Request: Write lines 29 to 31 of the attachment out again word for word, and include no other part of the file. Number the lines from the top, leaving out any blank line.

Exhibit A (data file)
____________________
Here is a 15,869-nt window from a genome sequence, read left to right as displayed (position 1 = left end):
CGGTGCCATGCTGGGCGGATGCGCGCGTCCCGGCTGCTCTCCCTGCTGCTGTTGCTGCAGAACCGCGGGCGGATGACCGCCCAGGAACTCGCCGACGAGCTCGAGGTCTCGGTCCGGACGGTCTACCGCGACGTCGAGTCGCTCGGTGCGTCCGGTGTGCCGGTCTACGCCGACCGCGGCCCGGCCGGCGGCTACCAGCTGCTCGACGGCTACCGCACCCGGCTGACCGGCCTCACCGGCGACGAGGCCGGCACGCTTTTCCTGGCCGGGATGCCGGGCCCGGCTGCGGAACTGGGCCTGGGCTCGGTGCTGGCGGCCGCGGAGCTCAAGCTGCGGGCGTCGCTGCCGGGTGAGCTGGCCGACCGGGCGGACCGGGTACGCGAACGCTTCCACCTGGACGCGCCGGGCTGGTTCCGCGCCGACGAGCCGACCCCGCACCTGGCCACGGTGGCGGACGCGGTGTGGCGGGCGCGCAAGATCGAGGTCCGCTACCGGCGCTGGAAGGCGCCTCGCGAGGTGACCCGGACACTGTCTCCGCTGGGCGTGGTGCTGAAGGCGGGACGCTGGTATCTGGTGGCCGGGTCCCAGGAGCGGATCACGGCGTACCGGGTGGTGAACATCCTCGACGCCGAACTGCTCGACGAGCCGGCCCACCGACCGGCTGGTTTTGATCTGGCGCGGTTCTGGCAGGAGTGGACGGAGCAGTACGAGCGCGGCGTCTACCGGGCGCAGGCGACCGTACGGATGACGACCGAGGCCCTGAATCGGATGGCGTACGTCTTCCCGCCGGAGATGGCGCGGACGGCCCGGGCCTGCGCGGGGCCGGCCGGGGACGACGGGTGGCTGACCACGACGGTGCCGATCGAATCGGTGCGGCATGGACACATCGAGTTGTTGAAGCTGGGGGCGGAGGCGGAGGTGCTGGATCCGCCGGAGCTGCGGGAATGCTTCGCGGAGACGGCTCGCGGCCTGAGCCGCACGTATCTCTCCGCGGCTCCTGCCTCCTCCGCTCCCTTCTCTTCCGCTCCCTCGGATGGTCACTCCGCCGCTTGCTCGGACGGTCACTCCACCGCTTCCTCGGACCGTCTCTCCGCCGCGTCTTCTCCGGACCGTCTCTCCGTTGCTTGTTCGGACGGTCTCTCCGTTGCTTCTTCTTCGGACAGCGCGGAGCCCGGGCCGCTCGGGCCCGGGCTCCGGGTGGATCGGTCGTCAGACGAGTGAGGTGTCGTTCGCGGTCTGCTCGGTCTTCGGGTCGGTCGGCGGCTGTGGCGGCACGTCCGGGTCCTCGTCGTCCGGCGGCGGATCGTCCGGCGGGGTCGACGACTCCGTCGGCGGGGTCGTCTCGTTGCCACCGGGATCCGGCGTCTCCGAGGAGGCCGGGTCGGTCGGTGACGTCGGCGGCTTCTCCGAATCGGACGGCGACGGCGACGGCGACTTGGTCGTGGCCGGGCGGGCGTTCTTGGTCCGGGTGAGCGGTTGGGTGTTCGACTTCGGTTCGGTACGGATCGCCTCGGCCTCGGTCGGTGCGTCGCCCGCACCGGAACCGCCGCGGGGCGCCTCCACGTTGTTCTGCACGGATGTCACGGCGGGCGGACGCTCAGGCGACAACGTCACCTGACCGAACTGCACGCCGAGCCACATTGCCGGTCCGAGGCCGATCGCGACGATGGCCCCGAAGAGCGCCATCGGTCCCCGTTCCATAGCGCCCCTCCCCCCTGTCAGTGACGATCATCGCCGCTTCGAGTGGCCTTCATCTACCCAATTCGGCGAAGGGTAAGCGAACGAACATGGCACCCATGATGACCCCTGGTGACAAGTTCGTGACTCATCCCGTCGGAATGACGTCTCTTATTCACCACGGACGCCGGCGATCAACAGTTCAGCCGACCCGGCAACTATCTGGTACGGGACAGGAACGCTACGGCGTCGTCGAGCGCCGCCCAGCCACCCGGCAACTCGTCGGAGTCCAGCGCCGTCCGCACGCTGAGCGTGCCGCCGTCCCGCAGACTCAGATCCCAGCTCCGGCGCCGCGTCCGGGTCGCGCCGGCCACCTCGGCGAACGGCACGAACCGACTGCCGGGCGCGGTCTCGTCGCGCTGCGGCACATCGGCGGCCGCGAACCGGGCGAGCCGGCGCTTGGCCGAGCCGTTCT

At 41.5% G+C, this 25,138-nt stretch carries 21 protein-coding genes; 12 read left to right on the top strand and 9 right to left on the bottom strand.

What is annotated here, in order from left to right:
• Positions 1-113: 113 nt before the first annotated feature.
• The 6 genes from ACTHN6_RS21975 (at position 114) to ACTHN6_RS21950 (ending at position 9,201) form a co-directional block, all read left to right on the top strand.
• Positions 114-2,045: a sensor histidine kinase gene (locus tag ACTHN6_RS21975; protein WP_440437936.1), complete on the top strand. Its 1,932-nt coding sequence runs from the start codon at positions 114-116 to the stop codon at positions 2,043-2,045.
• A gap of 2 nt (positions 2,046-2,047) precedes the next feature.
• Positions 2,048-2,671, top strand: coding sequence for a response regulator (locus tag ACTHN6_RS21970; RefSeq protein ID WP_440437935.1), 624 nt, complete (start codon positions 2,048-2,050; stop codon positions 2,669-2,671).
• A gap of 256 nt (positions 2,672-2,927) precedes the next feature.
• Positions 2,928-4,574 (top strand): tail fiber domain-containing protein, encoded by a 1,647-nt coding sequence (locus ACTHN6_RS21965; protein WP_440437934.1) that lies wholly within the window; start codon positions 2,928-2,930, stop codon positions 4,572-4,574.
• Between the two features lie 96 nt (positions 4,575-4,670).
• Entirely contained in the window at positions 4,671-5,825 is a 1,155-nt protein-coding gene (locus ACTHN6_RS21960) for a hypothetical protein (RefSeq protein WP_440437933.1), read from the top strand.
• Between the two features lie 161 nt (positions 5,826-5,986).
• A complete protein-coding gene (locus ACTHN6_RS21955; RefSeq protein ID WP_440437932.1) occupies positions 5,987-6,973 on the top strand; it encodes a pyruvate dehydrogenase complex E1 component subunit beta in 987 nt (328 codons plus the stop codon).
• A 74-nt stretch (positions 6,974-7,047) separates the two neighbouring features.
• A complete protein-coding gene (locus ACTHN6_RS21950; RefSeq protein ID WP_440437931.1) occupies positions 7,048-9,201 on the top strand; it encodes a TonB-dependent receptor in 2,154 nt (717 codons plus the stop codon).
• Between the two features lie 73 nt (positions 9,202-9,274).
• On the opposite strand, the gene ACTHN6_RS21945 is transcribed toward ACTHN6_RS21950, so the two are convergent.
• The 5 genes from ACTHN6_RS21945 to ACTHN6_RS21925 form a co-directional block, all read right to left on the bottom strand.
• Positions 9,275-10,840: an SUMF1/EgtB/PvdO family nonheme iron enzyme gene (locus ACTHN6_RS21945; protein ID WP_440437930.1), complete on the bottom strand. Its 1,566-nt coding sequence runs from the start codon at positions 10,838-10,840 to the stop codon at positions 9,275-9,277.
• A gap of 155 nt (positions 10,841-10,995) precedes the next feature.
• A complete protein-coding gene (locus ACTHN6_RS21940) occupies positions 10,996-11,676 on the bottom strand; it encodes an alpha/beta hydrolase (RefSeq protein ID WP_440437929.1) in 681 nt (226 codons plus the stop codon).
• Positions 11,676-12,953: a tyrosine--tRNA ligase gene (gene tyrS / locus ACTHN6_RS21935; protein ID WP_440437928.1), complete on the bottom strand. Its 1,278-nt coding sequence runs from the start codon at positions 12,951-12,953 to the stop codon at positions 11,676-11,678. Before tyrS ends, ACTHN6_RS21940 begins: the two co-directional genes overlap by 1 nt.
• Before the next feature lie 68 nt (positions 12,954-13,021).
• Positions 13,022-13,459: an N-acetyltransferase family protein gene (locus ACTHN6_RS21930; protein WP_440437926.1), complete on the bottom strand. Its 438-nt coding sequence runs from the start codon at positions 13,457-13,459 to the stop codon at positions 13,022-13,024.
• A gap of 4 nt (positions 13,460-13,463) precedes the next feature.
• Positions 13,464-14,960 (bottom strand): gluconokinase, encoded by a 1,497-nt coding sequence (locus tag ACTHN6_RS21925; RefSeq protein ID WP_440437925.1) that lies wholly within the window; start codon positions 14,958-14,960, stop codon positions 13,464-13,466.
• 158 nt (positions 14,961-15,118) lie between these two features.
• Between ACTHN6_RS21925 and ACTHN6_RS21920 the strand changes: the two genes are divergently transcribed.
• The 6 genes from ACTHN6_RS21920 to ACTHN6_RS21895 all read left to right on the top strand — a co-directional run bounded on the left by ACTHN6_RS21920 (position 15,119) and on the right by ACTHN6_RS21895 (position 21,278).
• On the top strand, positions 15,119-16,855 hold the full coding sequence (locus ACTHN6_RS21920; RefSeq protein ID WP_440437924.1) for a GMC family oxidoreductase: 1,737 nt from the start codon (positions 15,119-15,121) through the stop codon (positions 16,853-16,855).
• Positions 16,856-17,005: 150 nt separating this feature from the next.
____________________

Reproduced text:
• 158 nt (positions 14,961-15,118) lie between these two features.
• Between ACTHN6_RS21925 and ACTHN6_RS21920 the strand changes: the two genes are divergently transcribed.
• The 6 genes from ACTHN6_RS21920 to ACTHN6_RS21895 all read left to right on the top strand — a co-directional run bounded on the left by ACTHN6_RS21920 (position 15,119) and on the right by ACTHN6_RS21895 (position 21,278).